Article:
4

Why have Putin and Kim Jong Un publicly supported Trump? Presumably they want Trump to win, but they must know that they themselves are wildly unpopular in America. The leaders of Russia and North Korea endorsing that candidate is (I would think to most people) a reason to vote against Trump, not for him. Shouldn't Putin and Kim Jong Un rather endorse Hillary Clinton if they want Trump to win?

  • This question badly needs a reference. Can you (or someone else), please, provide a link showing that either Putin or Kim Jong Un publicy supported Trump during the election campaign (not after he was elected or sworn in)? – grovkin Sep 19 '18 at 6:04
  • @grovkin Here's a reference for Putin: Vladimir Putin Just Made A MASSIVE Donald Trump Announcement!. As for Kim Jong Un, I share your doubts. – yannis Sep 19 '18 at 10:23
23

Obviously I can't speak for Vladimir Putin and Kim Jong-Un but the most likely explanation is that they're not doing this for a US audience. It is much more likely that they are pitching their support for its reaction in their own countries.

For example, President Putin is most likely using this as part of the narrative that the western establishment is trying to restart the Cold War. Something along the lines of

Look, the US people support someone who is friendly to Russia, but the US government isn't, so it doesn't represent the views of the US people.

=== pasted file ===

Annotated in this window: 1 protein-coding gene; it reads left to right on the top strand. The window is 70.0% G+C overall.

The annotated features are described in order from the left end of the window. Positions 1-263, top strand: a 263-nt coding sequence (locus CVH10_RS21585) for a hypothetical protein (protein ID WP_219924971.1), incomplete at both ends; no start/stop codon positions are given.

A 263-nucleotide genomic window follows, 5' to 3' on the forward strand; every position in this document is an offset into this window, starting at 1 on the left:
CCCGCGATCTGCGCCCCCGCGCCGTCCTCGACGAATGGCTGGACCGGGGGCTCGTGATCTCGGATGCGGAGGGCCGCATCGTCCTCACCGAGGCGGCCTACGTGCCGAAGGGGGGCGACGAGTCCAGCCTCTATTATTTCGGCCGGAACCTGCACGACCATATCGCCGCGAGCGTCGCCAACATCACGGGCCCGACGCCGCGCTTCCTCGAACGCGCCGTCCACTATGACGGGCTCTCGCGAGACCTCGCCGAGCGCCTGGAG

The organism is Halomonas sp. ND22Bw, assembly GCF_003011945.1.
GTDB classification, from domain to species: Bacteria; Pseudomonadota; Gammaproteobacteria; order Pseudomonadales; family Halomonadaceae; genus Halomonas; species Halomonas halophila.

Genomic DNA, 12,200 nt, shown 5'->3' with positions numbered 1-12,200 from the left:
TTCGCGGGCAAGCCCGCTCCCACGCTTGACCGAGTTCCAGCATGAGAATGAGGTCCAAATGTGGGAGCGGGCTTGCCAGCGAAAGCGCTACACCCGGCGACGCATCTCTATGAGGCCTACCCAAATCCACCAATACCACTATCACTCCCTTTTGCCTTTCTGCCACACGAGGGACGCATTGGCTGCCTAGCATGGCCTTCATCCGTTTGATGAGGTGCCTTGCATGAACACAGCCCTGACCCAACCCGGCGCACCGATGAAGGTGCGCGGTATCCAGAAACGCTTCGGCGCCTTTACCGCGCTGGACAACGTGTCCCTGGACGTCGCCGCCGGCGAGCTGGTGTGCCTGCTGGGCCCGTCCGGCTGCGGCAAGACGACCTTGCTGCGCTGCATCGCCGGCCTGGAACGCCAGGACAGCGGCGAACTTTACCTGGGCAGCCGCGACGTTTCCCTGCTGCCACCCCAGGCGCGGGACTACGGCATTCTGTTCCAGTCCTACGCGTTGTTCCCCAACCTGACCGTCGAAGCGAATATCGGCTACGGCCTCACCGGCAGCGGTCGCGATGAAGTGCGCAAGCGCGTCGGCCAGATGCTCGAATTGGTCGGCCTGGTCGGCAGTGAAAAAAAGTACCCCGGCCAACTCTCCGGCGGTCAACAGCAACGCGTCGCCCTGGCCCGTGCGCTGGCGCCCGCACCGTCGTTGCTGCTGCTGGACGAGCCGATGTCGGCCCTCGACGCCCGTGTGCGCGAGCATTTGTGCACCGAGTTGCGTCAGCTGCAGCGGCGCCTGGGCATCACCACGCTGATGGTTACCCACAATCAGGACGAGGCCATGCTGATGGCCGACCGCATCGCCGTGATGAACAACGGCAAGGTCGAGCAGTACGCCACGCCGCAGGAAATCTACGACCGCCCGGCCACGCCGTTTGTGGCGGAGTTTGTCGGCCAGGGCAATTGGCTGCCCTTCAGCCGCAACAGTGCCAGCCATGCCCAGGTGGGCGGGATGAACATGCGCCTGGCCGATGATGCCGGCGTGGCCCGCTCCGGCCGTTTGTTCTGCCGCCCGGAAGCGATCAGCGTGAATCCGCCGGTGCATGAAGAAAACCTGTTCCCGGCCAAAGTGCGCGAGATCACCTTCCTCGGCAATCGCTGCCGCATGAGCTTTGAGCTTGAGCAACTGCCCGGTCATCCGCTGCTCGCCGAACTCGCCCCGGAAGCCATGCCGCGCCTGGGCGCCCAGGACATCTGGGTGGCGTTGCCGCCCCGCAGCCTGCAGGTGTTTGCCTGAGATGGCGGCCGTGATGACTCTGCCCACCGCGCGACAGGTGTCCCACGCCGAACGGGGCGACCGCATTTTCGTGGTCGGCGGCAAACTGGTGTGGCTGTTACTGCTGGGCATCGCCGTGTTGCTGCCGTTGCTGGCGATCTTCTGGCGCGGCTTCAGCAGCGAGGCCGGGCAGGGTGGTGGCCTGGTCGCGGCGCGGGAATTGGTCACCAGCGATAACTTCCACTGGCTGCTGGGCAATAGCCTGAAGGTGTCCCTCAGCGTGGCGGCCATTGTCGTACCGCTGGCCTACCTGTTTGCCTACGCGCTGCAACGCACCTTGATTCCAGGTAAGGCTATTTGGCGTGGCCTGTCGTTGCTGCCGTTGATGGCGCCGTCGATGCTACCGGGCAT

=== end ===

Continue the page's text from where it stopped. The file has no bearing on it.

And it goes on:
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    What I understand from people with a closer understanding of Russia is that Putin speaks to a constituency not altogether different to that of Trump. – WS2 Aug 12 '16 at 17:50
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    Or "If the USA presidential candidate says that the right thing to do is to bomb unfriendly countries, that justifies us bombing countries that are unfriendly to us" – SJuan76 Aug 12 '16 at 17:52
  • @WS2 - then you clearly don't have any idea whatsoever about either Russia or USA, since I'm first hand familiar with both constituencies and the reality is opposite of what you say – user4012 Aug 12 '16 at 18:15
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    @user4012 Are you therefore suggesting that Putin is the darling of Russia's educated and liberal-leaning elites? – WS2 Aug 12 '16 at 21:10
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    @WS2 - Russia (like USA, by the way) doesn't have educated elite that is solely liberal leaning. People don't always fit into neat labels. – user4012 Aug 12 '16 at 21:11
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Additional note to Alex's excellent answer is a secondary consideration: a shrewd leader who is unpopular in USA may very well endorse a candidate they would rather see lose, in hopes that people vote against that candidate just as a rejection of said leader's endorsement (probably, with the spinning/publicity of the event the opposing candidate).

Putin (from experience) perceives Obama and Clinton as weak, considering all the losses they sufferer playing geopolitical chess against Putin for the last 8 years, since that idiotic button Clinton wore.